This Homemade Shark Birthday Cake Idea is a composite of every shark cake on this site. Thank you all for such wonderful advice and tips and pictures. The coolest thing I discovered from this venture was that I can make virtually any shape, given enough cake. The early picture of the raw carving could be the beginning of a car, a plane, a shark, with a little imagination and planning, stacked pound cakes will allow any shape to be carved.
My advantage was that I have a huge, almost empty freezer right now, which allowed me to easily freeze this between steps. Make sure you have the space to freeze your cake during this process. My disadvantage was that the body of the cake was HUGE and I could not possibly roll out a big enough piece of fondant to cover it without seams.
Here is my shark cake made from 3 sheet (pound) cakes baked in a 14" x 10" pan. Buttercream icing between the layers and on the outside, followed by fondant, painted mouth and gills, and gum paste teeth. The trick was starting a week early, and doing a little bit each night. I felt safe returning it to the freezer with just a loose wrapping of waxed paper.
Every single step was followed by a deep freeze. In order:
Bake 3- 14" x 10" sheet cakes (drop time to about 30 baking minutes as it is so thin). They will only be an inch high, but do not despair. Freeze hard with waxed paper in between.
Cut each in half to ~7" x 10" (they will be ~ 13" x 10" due to shrinkage).
Stack and frost in between with buttercream icing and freeze, covered in waxed paper.
Make the cuts shown in the side view FIRST, because you need those for fins. Use a serrated bread knife to saw off fins. Then look down at the cake from above and trim the left and right sides to your liking.
Shape mouth last. Refreeze. Brush off crumbs and drizzle with lightly-microwaved icing on the "raw" cut parts to glue any loose crumbs down. Refreeze.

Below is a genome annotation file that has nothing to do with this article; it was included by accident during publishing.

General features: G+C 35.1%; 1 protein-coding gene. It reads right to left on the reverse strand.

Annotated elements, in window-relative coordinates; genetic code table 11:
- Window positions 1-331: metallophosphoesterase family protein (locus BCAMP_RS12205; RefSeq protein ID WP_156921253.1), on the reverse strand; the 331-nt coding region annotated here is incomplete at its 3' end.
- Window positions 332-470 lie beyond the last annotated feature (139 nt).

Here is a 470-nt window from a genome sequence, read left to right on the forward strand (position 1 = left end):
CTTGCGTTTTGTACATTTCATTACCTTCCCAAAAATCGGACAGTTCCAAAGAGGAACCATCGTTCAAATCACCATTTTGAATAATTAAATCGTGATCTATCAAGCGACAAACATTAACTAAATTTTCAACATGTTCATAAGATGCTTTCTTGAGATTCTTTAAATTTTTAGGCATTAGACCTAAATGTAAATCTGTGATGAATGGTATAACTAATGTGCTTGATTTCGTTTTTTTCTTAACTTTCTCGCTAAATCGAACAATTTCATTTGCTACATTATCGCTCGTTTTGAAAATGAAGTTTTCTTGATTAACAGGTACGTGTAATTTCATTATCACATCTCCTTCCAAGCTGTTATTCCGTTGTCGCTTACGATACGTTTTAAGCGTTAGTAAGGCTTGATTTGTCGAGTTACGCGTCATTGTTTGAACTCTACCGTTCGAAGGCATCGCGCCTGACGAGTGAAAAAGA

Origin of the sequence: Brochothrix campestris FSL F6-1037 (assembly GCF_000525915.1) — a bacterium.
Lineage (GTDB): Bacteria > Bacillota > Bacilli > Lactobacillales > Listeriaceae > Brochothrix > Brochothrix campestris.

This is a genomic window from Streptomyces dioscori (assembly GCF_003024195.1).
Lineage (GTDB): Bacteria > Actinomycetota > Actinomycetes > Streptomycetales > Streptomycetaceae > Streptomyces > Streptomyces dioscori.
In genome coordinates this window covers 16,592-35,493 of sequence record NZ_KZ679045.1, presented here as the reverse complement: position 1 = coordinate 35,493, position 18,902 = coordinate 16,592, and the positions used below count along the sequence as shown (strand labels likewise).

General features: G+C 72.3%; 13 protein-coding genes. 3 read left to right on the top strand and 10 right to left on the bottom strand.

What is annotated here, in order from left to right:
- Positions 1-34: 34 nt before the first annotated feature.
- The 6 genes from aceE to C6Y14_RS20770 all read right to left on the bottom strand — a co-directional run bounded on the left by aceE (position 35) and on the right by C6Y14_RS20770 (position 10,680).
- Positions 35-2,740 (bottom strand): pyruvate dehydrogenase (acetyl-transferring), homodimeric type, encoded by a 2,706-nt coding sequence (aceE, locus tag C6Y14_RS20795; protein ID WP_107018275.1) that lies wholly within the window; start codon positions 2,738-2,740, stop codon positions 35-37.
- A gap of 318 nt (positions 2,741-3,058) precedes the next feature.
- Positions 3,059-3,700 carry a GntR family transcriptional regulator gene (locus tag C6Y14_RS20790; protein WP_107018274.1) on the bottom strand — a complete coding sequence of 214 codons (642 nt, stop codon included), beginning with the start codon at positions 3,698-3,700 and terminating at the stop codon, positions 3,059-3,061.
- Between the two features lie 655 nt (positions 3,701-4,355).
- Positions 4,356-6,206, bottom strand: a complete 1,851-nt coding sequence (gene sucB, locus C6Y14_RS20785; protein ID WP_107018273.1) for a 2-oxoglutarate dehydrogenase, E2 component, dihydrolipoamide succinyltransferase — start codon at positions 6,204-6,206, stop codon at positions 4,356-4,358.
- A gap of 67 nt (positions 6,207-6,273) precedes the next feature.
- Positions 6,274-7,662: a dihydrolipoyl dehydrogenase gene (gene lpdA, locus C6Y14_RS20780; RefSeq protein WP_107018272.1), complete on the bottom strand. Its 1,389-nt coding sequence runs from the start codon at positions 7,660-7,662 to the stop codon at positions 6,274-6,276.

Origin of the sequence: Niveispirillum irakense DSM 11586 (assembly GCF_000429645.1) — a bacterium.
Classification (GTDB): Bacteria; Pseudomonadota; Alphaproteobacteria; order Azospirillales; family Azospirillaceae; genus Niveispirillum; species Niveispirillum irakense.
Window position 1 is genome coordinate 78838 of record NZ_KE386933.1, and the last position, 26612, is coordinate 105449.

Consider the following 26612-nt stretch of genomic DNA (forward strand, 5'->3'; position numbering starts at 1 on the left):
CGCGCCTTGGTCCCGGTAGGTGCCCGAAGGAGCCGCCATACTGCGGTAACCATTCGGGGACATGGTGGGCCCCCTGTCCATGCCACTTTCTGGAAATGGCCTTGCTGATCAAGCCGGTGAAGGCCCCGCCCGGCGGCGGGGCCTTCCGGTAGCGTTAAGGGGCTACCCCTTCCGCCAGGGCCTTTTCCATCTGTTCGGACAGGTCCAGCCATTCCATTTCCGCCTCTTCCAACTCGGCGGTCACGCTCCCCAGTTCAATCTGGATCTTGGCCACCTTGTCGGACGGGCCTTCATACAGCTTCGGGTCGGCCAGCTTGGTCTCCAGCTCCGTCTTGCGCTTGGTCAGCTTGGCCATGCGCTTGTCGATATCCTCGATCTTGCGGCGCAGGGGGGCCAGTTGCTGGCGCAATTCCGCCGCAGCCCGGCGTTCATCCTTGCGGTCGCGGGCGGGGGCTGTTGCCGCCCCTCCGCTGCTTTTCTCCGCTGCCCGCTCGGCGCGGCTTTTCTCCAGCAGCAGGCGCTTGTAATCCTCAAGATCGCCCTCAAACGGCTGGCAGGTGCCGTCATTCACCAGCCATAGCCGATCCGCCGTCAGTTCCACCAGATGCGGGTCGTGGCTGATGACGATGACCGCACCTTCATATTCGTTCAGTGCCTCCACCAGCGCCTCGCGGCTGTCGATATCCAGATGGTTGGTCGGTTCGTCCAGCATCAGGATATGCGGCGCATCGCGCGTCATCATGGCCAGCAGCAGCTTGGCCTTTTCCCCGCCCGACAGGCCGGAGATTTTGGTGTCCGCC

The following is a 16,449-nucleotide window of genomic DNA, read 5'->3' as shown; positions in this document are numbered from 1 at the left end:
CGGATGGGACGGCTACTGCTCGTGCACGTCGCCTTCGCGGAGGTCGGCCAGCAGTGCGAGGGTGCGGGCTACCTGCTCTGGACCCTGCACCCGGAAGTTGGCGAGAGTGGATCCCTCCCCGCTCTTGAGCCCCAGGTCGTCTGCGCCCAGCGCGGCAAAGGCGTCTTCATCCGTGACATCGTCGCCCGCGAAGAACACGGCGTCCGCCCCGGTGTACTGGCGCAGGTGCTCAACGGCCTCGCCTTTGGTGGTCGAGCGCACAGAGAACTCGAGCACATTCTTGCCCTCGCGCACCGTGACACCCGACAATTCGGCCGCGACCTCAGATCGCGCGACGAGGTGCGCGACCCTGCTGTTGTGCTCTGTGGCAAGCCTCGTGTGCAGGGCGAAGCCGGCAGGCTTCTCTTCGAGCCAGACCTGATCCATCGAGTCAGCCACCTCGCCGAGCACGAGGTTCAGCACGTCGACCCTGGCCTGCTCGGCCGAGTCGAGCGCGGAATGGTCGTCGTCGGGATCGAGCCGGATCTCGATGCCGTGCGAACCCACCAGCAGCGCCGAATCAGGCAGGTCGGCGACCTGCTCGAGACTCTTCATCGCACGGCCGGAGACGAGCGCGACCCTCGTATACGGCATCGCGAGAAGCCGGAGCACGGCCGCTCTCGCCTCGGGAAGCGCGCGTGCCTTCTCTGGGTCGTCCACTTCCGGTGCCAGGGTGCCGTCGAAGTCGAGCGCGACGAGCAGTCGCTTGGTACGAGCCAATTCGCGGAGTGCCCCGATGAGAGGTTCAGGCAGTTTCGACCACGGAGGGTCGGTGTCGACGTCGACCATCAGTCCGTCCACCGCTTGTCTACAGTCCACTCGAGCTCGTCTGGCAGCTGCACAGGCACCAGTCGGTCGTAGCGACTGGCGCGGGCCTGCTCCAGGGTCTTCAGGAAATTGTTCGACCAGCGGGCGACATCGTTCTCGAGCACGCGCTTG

Cover all parts generously in 2 small cans white buttercream frosting, put in freezer uncovered until hardened (a couple hours). Wrap individual pieces loosely in waxed paper and freeze hard. Reserve a 1/4 can frosting for fixing mishaps later.
I used one MMF recipe (from 16 oz-marshmallows and 2 lbs-powdered sugar) of blue-dyed fondant for the body (only add Crisco to your hands and rolling pin, or it gets too shiny and gross). I should have mixed the blue dye in at the onset, it ended up marbelized due my my inferior finger muscles trying to add it after incorporating the sugar.
Take pieces out of freezer one at a time and smooth down the ridges of the buttercream (full disclosure, I used my finger, but there is probably a more sanitary way to do this). Bad holidays will show through fondant.
I could have fondanted the fins without seams, but I was in a hurry, and used my pasta maker for the fins first (6" widths, but saved me a lot of rolling). I tried to cut seams at the edges to keep it neat. Lastly, I fondanted the body. I just simply could not roll out a big enough piece of fondant for it, so there is a seam on one side.
Freeze for a couple hours.
Fix up your buttercream icing boo-boos (you are happy now that you saved that 1/4 jar in the beginning). Save a few tablespoons, because you are going to make a few more mistakes.
Final touches are painting the inside of the mouth red, gum paste teeth (make these a day ahead so they are dry--soggy teeth are a nightmare), M&M eyes (with gum paste highlights), pressed and painted gills, and assembling the fins. Dorsal fin needed a Popsicle stick, but in retrospect, I should have cut a little square in the top of the shark's back to inset the fin squarely.
Voila! A Homemade Shark Birthday Cake Idea came together.
Materials--$35 (Assuming you have no Wilton's dyes on hand) Time--One week of 10-minute daily tasks to cook/assemble. Four hours to decorate with fondant and add details the day of the party. Faces on the soccer team as they simultaneously bit into it like sharks--Priceless!